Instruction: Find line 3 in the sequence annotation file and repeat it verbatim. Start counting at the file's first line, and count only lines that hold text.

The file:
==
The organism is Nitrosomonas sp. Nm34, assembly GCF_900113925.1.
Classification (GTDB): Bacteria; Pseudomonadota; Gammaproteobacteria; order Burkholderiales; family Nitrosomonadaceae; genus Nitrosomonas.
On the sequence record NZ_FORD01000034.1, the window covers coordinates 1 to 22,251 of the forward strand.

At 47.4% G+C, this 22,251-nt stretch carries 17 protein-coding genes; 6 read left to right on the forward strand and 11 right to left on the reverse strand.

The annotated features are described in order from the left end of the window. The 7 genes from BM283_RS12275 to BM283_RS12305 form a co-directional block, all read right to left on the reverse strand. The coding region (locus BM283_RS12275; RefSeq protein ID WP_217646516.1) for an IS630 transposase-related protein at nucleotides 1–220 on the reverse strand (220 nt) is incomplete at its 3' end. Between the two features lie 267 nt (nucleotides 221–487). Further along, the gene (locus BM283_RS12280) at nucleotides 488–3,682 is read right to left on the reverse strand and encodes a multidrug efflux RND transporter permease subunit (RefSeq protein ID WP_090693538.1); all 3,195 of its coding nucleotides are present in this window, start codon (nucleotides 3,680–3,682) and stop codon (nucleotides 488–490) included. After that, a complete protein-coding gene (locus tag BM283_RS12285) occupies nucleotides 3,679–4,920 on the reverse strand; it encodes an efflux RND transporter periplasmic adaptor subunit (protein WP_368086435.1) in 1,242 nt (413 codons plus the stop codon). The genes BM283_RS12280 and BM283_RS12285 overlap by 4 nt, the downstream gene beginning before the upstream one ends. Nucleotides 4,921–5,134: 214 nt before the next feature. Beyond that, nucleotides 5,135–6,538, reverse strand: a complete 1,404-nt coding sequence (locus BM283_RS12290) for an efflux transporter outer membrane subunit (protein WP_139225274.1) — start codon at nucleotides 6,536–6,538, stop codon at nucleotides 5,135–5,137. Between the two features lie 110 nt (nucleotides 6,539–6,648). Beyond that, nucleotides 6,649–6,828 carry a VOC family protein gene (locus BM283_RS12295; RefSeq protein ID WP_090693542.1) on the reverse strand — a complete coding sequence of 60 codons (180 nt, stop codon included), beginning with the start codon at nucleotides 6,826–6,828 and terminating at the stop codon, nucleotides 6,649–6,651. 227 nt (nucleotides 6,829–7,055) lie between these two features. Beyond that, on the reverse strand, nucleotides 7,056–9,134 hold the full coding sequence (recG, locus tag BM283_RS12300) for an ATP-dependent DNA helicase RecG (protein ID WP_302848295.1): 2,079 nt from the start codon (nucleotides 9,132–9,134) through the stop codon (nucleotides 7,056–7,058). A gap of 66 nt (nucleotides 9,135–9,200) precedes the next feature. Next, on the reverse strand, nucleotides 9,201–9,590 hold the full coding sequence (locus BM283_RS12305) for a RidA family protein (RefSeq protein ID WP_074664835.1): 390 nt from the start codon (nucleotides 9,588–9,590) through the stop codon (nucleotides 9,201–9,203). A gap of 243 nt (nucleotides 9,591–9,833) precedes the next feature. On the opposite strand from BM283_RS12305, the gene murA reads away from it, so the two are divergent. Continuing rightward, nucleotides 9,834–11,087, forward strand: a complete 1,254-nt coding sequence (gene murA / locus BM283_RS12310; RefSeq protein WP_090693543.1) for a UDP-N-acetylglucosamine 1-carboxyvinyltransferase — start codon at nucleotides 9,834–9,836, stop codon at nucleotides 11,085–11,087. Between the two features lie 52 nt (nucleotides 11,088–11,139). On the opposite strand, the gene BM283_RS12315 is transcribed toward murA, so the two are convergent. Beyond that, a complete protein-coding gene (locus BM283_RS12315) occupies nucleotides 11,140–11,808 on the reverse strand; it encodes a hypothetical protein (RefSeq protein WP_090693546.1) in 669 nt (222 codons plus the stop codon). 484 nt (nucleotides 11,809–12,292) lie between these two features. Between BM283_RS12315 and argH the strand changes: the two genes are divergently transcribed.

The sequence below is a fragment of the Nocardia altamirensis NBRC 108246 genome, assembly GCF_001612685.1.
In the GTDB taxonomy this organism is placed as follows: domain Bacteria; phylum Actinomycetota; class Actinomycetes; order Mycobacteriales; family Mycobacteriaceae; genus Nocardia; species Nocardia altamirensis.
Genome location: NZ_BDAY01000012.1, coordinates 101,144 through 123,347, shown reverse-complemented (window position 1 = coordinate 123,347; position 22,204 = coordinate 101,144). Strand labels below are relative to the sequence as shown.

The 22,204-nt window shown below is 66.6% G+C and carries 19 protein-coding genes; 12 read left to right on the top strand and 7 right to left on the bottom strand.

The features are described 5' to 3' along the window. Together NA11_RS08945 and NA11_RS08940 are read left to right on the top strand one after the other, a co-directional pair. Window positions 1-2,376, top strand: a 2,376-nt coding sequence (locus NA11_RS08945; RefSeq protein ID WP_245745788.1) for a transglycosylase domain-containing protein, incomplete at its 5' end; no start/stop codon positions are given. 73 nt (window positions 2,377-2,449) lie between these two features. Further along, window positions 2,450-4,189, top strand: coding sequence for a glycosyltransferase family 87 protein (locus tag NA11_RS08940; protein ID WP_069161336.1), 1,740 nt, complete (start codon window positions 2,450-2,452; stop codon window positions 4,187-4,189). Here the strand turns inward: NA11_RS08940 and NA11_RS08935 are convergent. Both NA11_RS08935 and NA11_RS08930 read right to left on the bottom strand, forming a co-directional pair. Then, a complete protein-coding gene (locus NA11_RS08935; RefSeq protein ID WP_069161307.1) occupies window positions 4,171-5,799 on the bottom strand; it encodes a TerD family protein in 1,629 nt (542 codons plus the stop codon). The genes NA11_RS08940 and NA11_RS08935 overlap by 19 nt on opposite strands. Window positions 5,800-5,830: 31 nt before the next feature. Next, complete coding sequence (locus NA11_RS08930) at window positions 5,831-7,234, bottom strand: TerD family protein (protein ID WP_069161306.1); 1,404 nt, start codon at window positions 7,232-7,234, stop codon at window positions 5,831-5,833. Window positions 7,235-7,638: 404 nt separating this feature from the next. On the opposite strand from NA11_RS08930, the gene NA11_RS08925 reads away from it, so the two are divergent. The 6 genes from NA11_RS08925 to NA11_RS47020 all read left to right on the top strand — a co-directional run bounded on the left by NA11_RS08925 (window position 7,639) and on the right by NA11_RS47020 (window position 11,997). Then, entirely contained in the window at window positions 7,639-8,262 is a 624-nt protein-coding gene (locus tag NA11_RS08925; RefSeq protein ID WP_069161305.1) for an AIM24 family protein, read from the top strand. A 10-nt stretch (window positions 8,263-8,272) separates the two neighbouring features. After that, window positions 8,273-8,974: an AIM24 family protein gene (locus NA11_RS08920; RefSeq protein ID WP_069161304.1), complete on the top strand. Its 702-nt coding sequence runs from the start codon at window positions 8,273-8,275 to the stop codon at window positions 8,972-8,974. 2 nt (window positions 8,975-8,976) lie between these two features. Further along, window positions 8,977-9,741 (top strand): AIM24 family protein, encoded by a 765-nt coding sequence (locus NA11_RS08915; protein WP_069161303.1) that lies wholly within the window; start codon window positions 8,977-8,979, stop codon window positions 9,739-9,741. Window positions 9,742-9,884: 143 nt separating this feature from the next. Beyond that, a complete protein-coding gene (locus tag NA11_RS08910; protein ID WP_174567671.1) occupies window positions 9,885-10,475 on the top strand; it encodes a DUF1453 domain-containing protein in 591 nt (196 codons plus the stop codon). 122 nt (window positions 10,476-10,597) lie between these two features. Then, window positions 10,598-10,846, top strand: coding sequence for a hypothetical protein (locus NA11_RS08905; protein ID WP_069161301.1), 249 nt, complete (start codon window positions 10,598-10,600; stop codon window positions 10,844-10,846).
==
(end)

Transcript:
On the sequence record NZ_FORD01000034.1, the window covers coordinates 1 to 22,251 of the forward strand.